Thursday, February 14, 2008

Chapter Eighteen

Just because there is a terrible pandemic going on the people of Tampa are apparently not going to be exempt from the impractical application of bureaucratic mandates. The most recent example of this started when some of the few remaining grocery stores complained that they were losing significant profits to the neighborhood markets that have sprung up all over. The grocers said that these profits could make the difference between keeping their doors open or closing them permanently. The grocery store chains noted in their complaint that these markets violated a lot of county health codes and also that the "vendors" were not licensed and that the county "had a duty" to enforce the laws on the books. Basically the grocery store owners were using the municipal bureaucracy as a weapon to ensure their continued monopoly.

The County Code Enforcement department over-reacted to criticism levied against them by the County Board of Commissioners (to whom the original complaint was made). This over-reaction took the form of dozens of citations being delivered around the county telling the vendors at the markets that they would have to disband or face prosecution, per local statutes. Code Enforcement even tries citing property owners, even though many of the property owners have no idea the markets or vendors were operating on their property. Most of these markets are located on public spaces such as community parks, making the citations even more senseless.

With everyone summarily ignoring their citations and threats of fines, Code Enforcement made what turns out to be a deadly mistake. They abuse their power and arrive in large number – and armed – to physically disburse one of the larger such markets operating a couple of miles south of downtown. By law, Code Enforcement Officers are supposed to utilize law enforcement officers when they attempt to evict or trespass individuals. Side arms are not even part of their uniform. But at the beginning of the pandemic, many county workers were deputized in an effort to deal with absenteeism within other city and county departments. When the dust clears every code enforcement officer who had been part of the debacle is dead or dying along with six civilians. There are also twenty-seven individuals who need emergency medical care to some degree.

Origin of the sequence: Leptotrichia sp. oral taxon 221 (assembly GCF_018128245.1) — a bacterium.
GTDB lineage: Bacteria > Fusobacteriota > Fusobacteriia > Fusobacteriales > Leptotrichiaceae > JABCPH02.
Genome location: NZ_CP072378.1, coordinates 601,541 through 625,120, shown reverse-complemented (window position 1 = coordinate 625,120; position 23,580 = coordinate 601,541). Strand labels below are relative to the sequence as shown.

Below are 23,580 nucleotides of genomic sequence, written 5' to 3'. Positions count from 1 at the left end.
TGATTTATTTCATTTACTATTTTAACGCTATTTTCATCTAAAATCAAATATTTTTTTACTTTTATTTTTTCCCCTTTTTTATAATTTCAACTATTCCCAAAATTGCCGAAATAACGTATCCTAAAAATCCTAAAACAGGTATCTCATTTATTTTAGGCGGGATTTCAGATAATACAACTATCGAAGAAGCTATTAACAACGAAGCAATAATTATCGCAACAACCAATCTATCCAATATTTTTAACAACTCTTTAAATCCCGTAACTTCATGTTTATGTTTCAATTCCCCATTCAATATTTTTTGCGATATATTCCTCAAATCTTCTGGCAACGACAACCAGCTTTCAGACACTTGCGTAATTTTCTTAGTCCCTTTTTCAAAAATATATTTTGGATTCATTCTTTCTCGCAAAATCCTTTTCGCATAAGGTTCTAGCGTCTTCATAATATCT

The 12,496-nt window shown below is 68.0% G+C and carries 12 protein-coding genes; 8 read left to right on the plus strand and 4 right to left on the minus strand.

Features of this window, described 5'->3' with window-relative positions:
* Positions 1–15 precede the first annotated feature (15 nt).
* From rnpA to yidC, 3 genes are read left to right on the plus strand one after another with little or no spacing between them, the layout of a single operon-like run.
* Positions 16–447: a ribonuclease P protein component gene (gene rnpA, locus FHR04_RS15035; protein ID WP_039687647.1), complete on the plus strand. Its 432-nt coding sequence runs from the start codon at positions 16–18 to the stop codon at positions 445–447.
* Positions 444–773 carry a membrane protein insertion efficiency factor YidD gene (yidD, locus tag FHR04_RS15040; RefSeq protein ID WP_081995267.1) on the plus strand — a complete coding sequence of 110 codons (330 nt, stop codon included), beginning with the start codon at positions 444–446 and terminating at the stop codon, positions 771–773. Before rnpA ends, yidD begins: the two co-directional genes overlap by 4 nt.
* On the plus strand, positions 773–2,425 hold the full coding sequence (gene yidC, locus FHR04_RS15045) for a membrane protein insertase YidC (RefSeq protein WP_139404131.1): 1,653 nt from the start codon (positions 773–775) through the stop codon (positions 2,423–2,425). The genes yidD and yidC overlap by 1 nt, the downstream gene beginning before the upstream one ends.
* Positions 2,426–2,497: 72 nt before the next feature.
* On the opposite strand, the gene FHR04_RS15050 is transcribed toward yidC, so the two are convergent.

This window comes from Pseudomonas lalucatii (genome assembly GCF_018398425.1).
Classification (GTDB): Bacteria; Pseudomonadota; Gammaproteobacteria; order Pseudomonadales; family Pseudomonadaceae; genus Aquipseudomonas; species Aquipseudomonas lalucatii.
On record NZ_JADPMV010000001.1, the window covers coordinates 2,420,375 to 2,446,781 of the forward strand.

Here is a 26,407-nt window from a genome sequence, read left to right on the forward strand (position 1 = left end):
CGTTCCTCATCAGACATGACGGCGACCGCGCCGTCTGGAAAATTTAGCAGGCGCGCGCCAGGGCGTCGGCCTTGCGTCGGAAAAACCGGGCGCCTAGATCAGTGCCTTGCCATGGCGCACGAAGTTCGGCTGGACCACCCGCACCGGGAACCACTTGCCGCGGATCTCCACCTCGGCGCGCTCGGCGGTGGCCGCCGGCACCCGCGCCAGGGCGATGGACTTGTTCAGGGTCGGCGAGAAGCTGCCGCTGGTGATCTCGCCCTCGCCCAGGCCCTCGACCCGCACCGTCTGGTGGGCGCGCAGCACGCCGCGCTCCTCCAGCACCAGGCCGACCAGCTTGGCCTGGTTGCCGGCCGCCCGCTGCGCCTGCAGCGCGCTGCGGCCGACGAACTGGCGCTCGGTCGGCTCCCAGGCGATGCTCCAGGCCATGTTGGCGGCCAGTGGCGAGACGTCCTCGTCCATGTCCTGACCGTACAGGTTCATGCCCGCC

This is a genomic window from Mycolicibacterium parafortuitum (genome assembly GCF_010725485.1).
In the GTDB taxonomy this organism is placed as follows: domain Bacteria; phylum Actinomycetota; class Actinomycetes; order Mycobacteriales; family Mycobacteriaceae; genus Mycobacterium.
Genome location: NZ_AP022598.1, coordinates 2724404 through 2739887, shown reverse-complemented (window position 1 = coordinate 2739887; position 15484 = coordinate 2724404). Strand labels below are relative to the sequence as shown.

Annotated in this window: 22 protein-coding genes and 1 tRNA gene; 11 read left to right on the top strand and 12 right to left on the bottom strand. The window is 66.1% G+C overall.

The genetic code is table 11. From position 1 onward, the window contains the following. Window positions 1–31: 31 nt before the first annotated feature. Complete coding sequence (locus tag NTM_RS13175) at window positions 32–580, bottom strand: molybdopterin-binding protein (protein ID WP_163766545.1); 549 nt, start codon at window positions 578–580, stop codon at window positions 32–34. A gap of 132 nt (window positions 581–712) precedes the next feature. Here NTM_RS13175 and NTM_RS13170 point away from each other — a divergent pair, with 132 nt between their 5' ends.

Because of this incident, the county goes from being stressed-but-stable to being ready to implode all in less than 24 hours. Word spread quickly, by word of mouth and via some of the news outlets who reported the incident. People, already furious at theie local governments for doing so little to promote prepping during the prepandemic period, are aching for a fight and already a few incidences of bottle and rock throwing have taken place. Unexpectedly, a General from out at MacDill AFB steps into the breach, and working in conjunction with National Guard commanders, strategically stations heavily armed troops throughout the most vulnerable areas of the county. He then gathers the remaining County Board Members and City Council members together, holds them in the downtown Court House, and all but forces them do a quick – and publicly aired – investigation.

Despite the area being canvassed for witnesses, the only ones who come forward are those that say that the only guns they saw were in the hands of the Code Enforcement officers. No other gunmen or guns are ever found.

The final determination - which amazingly only took three days after Commissioners and Council members were told that they were being "housed downtown for the duration of the incident for the sake of security" - was that Code Enforcement officers overstepped their authority. That they failed to provide proper notification and allow for due process. They unnecessarily antagonized people by showing their weapons. And, that while they applied for extra protection, they did not wait until local law enforcement could arrange it. The investigation further shows to the public that the upper bureaucratic echelon that ordered the "crack down" refuses to back down from their view that they are in the right, appearing terribly arrogant and inflexible. A common response is that they "were just doing their job."

The Board of County Commissioners (BOCC) and Tampa City Council quickly remove the CCE supervisors from their positions. They also amend county and city codes to allow for the neighborhood markets to continue unmolested for the duration of the pandemic so long as they remain peaceful, are not selling any illegal goods, and are not an obvious source of infection.